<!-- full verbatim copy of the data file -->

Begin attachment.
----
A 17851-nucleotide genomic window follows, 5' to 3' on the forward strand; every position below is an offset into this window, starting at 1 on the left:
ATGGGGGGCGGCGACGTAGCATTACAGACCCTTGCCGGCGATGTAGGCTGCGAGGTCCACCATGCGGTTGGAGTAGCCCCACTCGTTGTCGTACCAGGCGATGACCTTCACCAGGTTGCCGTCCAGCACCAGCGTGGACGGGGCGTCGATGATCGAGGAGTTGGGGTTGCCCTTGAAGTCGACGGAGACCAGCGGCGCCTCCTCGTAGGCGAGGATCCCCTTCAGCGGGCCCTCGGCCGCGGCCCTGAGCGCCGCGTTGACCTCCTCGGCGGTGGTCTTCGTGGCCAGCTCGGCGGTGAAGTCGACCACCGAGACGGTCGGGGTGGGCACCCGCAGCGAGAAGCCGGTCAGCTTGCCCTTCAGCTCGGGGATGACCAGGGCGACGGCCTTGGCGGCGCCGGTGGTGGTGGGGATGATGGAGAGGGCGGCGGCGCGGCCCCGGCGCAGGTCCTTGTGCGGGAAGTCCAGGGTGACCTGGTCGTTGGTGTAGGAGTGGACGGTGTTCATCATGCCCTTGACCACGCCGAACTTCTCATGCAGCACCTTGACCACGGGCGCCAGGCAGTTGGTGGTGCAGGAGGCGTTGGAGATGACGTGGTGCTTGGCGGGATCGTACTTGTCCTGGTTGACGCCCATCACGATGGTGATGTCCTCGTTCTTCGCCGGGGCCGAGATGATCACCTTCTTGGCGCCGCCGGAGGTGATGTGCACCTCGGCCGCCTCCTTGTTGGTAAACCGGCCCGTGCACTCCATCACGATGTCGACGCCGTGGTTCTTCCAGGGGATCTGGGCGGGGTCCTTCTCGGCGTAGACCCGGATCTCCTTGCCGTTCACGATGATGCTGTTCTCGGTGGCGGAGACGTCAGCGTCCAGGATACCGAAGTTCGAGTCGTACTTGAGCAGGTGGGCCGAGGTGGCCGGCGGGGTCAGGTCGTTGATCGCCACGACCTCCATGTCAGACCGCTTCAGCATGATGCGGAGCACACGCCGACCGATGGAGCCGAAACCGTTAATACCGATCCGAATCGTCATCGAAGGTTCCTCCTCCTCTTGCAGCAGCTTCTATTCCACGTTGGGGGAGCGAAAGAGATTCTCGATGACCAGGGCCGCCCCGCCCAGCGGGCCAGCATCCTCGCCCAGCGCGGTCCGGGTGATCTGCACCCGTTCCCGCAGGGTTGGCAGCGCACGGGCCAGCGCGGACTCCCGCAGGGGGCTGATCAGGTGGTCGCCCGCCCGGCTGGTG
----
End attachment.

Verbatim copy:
A 17851-nucleotide genomic window follows, 5' to 3' on the forward strand; every position below is an offset into this window, starting at 1 on the left:
ATGGGGGGCGGCGACGTAGCATTACAGACCCTTGCCGGCGATGTAGGCTGCGAGGTCCACCATGCGGTTGGAGTAGCCCCACTCGTTGTCGTACCAGGCGATGACCTTCACCAGGTTGCCGTCCAGCACCAGCGTGGACGGGGCGTCGATGATCGAGGAGTTGGGGTTGCCCTTGAAGTCGACGGAGACCAGCGGCGCCTCCTCGTAGGCGAGGATCCCCTTCAGCGGGCCCTCGGCCGCGGCCCTGAGCGCCGCGTTGACCTCCTCGGCGGTGGTCTTCGTGGCCAGCTCGGCGGTGAAGTCGACCACCGAGACGGTCGGGGTGGGCACCCGCAGCGAGAAGCCGGTCAGCTTGCCCTTCAGCTCGGGGATGACCAGGGCGACGGCCTTGGCGGCGCCGGTGGTGGTGGGGATGATGGAGAGGGCGGCGGCGCGGCCCCGGCGCAGGTCCTTGTGCGGGAAGTCCAGGGTGACCTGGTCGTTGGTGTAGGAGTGGACGGTGTTCATCATGCCCTTGACCACGCCGAACTTCTCATGCAGCACCTTGACCACGGGCGCCAGGCAGTTGGTGGTGCAGGAGGCGTTGGAGATGACGTGGTGCTTGGCGGGATCGTACTTGTCCTGGTTGACGCCCATCACGATGGTGATGTCCTCGTTCTTCGCCGGGGCCGAGATGATCACCTTCTTGGCGCCGCCGGAGGTGATGTGCACCTCGGCCGCCTCCTTGTTGGTAAACCGGCCCGTGCACTCCATCACGATGTCGACGCCGTGGTTCTTCCAGGGGATCTGGGCGGGGTCCTTCTCGGCGTAGACCCGGATCTCCTTGCCGTTCACGATGATGCTGTTCTCGGTGGCGGAGACGTCAGCGTCCAGGATACCGAAGTTCGAGTCGTACTTGAGCAGGTGGGCCGAGGTGGCCGGCGGGGTCAGGTCGTTGATCGCCACGACCTCCATGTCAGACCGCTTCAGCATGATGCGGAGCACACGCCGACCGATGGAGCCGAAACCGTTAATACCGATCCGAATCGTCATCGAAGGTTCCTCCTCCTCTTGCAGCAGCTTCTATTCCACGTTGGGGGAGCGAAAGAGATTCTCGATGACCAGGGCCGCCCCGCCCAGCGGGCCAGCATCCTCGCCCAGCGCGGTCCGGGTGATCTGCACCCGTTCCCGCAGGGTTGGCAGCGCACGGGCCAGCGCGGACTCCCGCAGGGGGCTGATCAGGTGGTCGCCCGCCCGGCTGGTG